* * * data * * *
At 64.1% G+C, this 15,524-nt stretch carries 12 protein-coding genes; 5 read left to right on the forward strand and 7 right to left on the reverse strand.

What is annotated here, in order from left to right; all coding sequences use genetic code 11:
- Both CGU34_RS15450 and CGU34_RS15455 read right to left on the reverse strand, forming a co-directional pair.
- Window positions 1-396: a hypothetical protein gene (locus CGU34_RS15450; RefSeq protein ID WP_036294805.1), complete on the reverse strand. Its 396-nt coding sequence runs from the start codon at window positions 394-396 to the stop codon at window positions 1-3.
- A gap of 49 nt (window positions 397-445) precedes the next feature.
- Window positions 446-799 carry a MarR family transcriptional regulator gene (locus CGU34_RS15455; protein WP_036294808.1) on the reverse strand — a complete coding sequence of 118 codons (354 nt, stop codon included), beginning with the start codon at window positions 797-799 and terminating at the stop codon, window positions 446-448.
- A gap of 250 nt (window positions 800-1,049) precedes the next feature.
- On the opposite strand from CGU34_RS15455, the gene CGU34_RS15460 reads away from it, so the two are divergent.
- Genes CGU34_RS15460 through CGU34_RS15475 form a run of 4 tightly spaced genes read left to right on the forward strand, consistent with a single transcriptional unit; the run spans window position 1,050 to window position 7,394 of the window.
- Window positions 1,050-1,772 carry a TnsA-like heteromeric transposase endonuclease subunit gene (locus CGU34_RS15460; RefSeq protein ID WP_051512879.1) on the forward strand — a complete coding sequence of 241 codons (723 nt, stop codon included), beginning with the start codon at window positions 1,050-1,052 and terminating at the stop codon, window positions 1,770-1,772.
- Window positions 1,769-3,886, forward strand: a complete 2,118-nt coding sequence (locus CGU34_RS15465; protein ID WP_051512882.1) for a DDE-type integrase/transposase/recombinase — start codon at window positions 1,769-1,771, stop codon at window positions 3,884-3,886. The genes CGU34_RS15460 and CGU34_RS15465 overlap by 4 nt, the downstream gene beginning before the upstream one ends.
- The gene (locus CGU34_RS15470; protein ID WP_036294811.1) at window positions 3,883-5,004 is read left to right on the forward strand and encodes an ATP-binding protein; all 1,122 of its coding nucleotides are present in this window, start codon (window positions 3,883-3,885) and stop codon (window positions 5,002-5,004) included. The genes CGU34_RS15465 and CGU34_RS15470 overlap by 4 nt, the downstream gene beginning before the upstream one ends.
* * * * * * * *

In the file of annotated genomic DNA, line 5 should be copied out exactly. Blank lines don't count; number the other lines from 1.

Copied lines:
- A gap of 49 nt (window positions 397-445) precedes the next feature.